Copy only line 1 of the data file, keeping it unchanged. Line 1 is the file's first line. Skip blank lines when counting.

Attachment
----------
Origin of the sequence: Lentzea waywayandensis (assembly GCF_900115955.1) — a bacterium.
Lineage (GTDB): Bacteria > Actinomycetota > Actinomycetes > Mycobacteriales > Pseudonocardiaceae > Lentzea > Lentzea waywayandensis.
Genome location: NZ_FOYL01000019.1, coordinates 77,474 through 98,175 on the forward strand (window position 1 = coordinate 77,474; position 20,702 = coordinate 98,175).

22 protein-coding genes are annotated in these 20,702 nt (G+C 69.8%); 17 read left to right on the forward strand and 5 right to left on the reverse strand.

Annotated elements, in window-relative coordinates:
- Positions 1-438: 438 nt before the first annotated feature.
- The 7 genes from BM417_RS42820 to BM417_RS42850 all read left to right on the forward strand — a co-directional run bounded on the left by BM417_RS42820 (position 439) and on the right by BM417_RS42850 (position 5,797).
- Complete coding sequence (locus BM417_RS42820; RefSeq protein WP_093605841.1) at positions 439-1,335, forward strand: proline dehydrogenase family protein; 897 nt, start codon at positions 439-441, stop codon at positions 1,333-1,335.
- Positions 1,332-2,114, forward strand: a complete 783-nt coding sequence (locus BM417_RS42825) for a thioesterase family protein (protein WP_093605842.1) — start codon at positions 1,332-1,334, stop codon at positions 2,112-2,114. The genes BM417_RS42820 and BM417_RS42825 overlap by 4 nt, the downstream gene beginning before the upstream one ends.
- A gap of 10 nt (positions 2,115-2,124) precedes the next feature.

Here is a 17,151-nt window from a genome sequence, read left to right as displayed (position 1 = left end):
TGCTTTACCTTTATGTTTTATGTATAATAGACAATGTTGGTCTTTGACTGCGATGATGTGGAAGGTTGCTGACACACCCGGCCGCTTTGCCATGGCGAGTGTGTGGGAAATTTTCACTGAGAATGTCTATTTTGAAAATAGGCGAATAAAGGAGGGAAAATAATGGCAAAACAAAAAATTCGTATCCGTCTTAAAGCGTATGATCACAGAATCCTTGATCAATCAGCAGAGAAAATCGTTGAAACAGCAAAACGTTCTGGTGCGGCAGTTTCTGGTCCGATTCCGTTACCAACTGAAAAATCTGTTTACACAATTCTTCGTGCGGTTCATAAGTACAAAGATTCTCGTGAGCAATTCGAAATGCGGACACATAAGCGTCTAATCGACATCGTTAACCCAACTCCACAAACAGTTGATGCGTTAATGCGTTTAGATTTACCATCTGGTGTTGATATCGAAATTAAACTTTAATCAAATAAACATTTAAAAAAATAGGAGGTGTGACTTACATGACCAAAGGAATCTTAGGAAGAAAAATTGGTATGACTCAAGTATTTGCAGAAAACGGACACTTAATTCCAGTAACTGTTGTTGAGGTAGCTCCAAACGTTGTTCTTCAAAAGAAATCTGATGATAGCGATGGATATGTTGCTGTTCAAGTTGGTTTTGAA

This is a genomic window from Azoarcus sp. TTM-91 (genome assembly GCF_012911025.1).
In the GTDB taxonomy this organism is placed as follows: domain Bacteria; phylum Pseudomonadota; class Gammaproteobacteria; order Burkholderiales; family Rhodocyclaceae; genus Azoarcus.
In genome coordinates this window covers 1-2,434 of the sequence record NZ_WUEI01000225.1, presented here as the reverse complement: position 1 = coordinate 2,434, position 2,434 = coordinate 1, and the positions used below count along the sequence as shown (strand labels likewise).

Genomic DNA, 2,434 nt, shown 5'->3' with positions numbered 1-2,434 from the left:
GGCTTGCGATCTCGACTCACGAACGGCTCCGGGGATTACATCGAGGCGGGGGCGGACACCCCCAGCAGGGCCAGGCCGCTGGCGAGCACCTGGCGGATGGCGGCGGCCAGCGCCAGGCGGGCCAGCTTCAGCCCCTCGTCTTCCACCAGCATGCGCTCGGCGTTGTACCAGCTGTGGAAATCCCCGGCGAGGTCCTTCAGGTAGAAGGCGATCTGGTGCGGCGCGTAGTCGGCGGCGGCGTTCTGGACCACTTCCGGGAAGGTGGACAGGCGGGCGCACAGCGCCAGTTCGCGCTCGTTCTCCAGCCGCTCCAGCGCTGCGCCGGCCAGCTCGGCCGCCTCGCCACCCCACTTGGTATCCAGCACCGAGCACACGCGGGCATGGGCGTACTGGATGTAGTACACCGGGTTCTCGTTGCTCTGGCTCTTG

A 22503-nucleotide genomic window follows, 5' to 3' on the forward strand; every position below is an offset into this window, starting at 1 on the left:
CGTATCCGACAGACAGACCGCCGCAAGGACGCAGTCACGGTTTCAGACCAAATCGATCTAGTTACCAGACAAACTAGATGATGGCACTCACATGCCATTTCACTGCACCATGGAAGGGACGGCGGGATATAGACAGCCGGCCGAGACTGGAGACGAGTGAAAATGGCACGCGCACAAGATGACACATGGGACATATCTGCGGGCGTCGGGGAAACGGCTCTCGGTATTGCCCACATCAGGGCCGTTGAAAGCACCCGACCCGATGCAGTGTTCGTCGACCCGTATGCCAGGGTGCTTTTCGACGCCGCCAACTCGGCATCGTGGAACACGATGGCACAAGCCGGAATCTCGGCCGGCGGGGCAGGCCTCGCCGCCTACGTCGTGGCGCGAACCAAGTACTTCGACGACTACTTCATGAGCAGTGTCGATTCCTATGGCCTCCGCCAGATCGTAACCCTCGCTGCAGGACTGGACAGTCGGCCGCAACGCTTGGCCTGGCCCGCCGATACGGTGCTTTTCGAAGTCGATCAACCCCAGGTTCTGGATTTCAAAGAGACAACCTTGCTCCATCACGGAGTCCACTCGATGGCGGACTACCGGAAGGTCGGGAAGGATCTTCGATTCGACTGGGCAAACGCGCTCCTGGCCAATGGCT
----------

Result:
Origin of the sequence: Lentzea waywayandensis (assembly GCF_900115955.1) — a bacterium.